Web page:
Communist Party of the Philippines founder Jose Maria Sison — PHILSTAR FILE PHOTO

FORMER PRESIDENT Rodrigo R. Duterte acknowledged the historical legacy left by Communist Party of the Philippines founder Jose Maria Sison, but said his death “marks the end of an era” of armed struggle.

Mr. Sison, who died at the age of 83 on Friday in the Netherlands where he had been living in exile since 1987, was known for his “radical ideas that affected the course of the country’s history,” Mr. Duterte said in a statement released late Saturday.

“While Mr. Sison and I have had many disagreements — especially in the ways in which he chose to pursue and effect change in the country — I would like to believe that, at the end of the day, we shared the same dream of creating a better future for every Filipino,” the former Philippine leader said.

Mr. Duterte was a student of Mr. Sison at the Lyceum of the Philippines University, where the latter taught  English and political science.

Mr. Duterte said he hopes that the communist leader’s death will pave the way for “the end of insurgencies in the Philippines and the revolutionary movement that he has founded as well.”

Peace Secretary Carlito G. Galvez Jr., who held the same position under the Duterte administration, expressed a similar sentiment.

“With the death of Mr. Sison, it is our hope that it will also put an end to the local communist armed conflict that claimed the lives of so many Filipinos and pushed back development in the countryside,” Mr. Galvez said in a statement on Sunday.

Mr. Sison died peacefully at around 8:40 pm on Friday after a two-week confinement in a hospital in Utrecht, according to his party.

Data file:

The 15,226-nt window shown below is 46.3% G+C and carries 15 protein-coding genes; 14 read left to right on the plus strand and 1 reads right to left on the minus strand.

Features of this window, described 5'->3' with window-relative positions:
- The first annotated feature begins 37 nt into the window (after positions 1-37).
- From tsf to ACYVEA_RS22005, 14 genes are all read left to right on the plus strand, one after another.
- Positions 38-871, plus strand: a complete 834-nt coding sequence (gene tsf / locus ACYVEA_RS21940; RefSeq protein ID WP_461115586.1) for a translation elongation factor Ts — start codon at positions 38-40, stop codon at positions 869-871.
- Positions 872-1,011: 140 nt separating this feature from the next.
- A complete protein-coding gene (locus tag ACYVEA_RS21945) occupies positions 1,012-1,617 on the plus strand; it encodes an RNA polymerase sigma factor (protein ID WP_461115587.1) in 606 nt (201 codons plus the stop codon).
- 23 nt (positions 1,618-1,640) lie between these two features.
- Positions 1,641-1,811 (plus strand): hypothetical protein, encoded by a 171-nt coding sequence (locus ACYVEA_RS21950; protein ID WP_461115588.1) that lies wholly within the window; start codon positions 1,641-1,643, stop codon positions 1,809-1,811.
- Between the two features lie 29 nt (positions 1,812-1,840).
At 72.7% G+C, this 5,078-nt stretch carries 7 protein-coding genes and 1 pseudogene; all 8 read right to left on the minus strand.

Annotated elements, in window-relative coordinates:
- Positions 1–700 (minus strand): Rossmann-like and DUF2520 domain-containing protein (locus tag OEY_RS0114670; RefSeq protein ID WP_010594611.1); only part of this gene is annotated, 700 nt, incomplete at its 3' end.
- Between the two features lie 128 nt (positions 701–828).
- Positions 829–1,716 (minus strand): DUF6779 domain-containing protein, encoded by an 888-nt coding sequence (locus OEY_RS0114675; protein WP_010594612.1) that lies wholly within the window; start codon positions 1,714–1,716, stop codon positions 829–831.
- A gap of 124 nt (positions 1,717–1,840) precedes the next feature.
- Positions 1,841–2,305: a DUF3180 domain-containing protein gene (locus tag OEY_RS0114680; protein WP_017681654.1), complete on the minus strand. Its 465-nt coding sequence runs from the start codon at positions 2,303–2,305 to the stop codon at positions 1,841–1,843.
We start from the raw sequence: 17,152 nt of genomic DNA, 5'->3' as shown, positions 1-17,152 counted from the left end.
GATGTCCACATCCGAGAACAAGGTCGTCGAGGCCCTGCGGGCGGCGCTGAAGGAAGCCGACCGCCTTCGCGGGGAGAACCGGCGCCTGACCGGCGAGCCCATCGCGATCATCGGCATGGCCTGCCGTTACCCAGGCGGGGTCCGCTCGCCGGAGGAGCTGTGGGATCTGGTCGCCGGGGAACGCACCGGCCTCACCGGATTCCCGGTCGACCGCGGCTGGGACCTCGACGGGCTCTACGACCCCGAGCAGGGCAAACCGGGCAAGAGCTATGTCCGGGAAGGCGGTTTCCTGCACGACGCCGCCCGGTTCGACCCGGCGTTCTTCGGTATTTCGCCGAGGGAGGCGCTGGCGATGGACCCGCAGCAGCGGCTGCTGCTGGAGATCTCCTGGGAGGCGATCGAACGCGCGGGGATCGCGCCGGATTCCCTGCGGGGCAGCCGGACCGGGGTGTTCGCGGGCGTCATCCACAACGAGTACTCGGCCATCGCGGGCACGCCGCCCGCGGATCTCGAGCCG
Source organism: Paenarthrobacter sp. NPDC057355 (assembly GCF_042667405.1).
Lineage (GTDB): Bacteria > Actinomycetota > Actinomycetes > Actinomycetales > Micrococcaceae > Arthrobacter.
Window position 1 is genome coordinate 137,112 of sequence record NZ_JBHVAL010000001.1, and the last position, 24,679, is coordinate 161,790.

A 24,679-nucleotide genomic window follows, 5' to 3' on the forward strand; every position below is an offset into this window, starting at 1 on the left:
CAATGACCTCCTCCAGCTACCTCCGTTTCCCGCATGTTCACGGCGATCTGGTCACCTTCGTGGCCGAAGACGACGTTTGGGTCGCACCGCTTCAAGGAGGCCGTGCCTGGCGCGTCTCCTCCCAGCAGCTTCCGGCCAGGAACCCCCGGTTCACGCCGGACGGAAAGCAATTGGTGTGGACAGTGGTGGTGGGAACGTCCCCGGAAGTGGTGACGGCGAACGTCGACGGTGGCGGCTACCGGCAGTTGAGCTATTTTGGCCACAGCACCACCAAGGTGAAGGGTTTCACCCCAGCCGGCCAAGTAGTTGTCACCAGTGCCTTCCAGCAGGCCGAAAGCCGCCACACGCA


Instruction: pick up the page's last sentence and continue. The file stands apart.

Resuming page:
Mr. Sison established the Communist Party of the Philippines on Dec. 26, 1968. The group’s armed wing, the New People’s Army (NPA), has been waging one of the world’s longest-running insurgencies.

Mr. Duterte pushed peace talks with the Maoist movement in 2016, with Norway hosting the negotiations.

But the talks did not last long, with Mr. Duterte and his military officials citing attacks by the NPA rebels. Negotiators representing the communist movement had belied Mr. Duterte’s claims.

“From the time he led the founding of  the new communist party in 1968 and NPA in 1969, Jose Ma. Sison was the unrivalled strategist and tactician of the revolutionary movement in the country,” Temario C. Rivera, who heads the Center for People Empowerment in Governance, said in a Facebook Messenger chat.

Mr. Rivera said one of Mr. Sison’s original contributions to revolutionary theory and practice was his analysis of waging a peoples’ war in an archipelago, looking at the combination of centralized leadership and decentralized commands in pursuing the armed struggle.

He said, “His imprisonment and eventual exile did not in any way diminish his preeminent role in the revolutionary movement.” — Kyle Aristophere T. Atienza